It can be a challenge to start out as a new troop with only a few pennies in the new bank account when there are so many exciting things you want to teach and show the girls right now! Cookie sales aren’t until later in the year and you may have been just forming your troop when fall product (Snacks & Magazines) sales started—missing the boat (this year!) on that money-earning opportunity.
Not to worry! There are still some great ways for your troop to stash a few more pennies away in that bank account, but most importantly, there are even more ways to have fun for FREE!
After all, one tenet of the Girl Scout Law reminds us to “use resources wisely.” Our creative founder, Juliette Gordon Low, even sold her pearl necklace to provide funds for her first Girl Scout troop! Here are five dollar-wise ideas to get your troop started off on a thrifty path to fun (without raiding your jewelry box):
1. Collect Troop Dues
Many new troops opt to collect dues in small amounts to provide seed money to get the troop off the ground. The amount is set by the troop and can be annual, monthly, or per meeting. This is a great way to make sure you have funds to purchase uniforms, guidebooks, and supplies for badges and activities.
When I led my daughter’s Daisy troop of 14 girls, we started out collecting $5 per month per girl in dues and had the families purchase uniforms the first year. We have been able to decrease the dues amount each year as the girls’ Cookie and Snacks & Magazines earnings have increased. They now pay for almost all troop expenses on their own. Talk about go-getters!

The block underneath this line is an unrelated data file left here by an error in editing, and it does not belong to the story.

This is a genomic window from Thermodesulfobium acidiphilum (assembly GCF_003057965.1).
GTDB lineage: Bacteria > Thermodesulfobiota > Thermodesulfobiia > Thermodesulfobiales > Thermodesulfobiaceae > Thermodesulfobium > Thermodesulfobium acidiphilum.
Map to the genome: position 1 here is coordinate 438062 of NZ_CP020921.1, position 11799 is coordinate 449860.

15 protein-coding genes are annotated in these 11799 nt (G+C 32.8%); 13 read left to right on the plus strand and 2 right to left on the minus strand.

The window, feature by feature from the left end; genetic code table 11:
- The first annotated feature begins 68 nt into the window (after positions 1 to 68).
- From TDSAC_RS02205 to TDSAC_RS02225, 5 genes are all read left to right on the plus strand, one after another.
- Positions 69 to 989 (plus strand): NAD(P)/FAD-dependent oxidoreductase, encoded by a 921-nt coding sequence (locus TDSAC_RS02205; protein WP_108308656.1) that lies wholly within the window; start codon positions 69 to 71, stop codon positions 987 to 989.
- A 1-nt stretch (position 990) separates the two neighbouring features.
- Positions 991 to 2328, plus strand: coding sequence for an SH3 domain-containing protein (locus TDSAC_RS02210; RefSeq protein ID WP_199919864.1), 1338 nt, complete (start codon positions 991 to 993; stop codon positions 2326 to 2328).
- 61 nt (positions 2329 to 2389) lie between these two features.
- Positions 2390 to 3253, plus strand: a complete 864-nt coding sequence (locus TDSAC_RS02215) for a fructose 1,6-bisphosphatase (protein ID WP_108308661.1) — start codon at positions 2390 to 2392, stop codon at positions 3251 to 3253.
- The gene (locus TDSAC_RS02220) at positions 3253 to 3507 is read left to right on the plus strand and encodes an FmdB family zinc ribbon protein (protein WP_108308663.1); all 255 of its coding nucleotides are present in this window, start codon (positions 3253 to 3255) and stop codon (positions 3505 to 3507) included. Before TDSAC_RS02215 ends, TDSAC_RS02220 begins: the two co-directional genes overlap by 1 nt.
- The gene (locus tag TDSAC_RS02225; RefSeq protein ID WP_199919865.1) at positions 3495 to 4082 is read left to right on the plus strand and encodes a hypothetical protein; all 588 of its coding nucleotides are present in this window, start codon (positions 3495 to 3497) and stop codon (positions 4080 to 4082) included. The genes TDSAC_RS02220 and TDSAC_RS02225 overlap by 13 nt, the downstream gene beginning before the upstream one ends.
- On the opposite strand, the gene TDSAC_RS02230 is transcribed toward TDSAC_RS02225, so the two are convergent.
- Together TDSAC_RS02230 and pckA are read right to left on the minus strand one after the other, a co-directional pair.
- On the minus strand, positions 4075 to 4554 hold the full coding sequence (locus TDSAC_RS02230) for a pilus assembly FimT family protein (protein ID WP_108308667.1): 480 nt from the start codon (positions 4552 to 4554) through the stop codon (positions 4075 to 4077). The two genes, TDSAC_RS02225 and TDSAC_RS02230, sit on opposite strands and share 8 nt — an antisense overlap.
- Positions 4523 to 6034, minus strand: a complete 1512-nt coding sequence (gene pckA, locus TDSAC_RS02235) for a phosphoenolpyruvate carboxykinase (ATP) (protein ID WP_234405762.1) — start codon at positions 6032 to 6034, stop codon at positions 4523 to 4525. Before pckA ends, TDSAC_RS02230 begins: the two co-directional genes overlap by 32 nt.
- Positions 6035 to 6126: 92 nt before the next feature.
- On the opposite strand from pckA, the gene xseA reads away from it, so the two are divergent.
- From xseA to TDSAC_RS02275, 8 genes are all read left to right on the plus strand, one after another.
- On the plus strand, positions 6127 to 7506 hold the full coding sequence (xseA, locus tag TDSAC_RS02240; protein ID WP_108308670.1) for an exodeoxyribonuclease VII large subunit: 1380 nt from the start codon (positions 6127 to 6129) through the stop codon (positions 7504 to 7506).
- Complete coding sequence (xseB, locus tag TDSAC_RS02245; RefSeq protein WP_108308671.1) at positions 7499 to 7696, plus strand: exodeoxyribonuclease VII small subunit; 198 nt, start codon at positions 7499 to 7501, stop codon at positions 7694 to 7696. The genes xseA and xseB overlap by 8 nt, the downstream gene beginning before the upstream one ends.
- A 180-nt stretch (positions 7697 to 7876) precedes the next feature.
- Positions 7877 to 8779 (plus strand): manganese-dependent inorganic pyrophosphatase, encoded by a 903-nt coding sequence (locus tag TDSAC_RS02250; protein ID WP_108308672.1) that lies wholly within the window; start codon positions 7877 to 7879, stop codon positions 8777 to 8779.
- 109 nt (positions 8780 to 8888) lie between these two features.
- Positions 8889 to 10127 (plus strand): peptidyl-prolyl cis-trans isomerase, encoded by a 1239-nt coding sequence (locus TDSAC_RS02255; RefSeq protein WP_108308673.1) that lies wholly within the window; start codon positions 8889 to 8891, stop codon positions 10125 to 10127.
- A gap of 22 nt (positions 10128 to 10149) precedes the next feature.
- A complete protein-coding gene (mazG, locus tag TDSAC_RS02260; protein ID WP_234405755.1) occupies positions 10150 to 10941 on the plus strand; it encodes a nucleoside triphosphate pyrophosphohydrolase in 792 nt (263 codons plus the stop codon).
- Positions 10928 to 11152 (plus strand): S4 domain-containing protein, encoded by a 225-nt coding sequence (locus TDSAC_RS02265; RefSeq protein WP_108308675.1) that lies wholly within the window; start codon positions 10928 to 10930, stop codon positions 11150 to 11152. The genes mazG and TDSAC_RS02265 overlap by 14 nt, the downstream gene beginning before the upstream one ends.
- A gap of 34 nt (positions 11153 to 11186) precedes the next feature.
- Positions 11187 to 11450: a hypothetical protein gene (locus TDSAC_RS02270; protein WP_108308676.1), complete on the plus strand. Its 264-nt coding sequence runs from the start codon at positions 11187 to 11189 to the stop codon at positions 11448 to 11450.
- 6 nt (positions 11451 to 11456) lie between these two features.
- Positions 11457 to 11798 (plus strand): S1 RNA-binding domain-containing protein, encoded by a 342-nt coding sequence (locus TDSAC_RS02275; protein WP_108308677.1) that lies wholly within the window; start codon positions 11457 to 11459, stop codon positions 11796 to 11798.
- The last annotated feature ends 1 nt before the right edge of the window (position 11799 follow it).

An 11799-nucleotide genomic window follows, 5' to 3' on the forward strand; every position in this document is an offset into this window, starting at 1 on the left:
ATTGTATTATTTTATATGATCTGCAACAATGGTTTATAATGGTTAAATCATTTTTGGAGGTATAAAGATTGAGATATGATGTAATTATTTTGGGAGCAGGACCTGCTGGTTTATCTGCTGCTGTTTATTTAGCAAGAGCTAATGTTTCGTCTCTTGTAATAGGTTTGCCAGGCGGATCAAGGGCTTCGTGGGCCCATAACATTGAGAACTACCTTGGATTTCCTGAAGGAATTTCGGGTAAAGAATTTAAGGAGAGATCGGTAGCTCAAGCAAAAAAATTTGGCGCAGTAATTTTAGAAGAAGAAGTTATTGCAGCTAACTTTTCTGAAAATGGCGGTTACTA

2. Share the Snacks
It’s a good idea to have a snack during Girl Scout meetings (especially for our smallest sisters). Pass around a sign-up sheet at the first meeting (or during your family meeting) encouraging families to provide a snack, saving troop funds for other fun supplies and activities. (Be sure to check for food restrictions or allergies for each girl.)
3. Score Some Deals
Did you know that JOANN has a new Girl Scout discount program? Thanks to a new partnership between Girl Scouts and JOANN, Girl Scout members can save 15% on eligible purchases every day. Don’t forget to ask the families in your troop if they have access to discounts for stores/services that can be shared with the troop.
4. Get Group Discounts
Take advantage of the discounts offered at many theaters, museums, and other events for large groups. Have a small troop? Partner with another troop in your service unit to increase your group size. It’s great to mix troops of different ages and backgrounds—be a sister to every Girl Scout!
5. Don’t Forget About the Free Stuff
It’s always free to go on a nature walk, but did you know that many local Minnesota State Parks have free naturalist events too? Your troop could learn about bats or take a closer look at the Mississippi River at Fort Snelling State Park this fall.
If the timing doesn’t work for your troop to join a public event, you can also contact the naturalists at your closest state park directly and set up a private event for “free to unbelievably affordable.” My troop went fishing with a naturalist on the banks of the Mississippi River through the Minnesota DNR’s I Can! program one summer night and all we had to provide was the bait. What an experience!
Hold your meetings in a free community center or library, ask your families to dig in their cupboards for extra art supplies, use recycled materials…the list goes on! Remember, you don’t have to spend a lot of money to give your girls a memorable Girl Scout experience. Having fun singing songs, laughing, and making memories together will go a long way!
Catherine Mandle – Catherine is a Volunteer Resource Specialist at Girl Scouts River Valleys. She was a Girl Scout as a child and is now the treasurer for her daughter’s Junior troop (which she started and led for their first three years). She has dual bachelor’s degrees from the University of Minnesota in anthropology and American Indian studies. Catherine is a Minnesota State Fair award-winning knitter and always has multiple knitting projects going. She has two children with special needs, including autism spectrum disorders, ADHD, and food allergies. She also camps and hikes with her family as often as possible.